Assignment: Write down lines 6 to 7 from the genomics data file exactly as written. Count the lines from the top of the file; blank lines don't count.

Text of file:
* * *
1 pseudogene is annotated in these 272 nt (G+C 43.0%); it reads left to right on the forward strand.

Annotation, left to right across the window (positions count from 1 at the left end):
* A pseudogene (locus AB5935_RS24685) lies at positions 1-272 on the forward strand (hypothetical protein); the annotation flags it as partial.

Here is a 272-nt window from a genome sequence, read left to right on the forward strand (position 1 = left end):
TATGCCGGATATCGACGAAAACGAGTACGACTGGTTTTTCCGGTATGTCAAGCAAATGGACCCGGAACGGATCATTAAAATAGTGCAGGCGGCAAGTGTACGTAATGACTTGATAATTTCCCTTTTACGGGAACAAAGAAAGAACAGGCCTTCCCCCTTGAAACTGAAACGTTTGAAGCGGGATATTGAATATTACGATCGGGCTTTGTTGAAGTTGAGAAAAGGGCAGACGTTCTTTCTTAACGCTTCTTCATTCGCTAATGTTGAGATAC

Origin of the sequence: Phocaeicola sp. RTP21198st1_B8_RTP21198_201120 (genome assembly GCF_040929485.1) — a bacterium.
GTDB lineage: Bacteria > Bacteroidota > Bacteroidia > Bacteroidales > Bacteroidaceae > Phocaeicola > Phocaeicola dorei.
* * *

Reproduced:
Origin of the sequence: Phocaeicola sp. RTP21198st1_B8_RTP21198_201120 (genome assembly GCF_040929485.1) — a bacterium.
GTDB lineage: Bacteria > Bacteroidota > Bacteroidia > Bacteroidales > Bacteroidaceae > Phocaeicola > Phocaeicola dorei.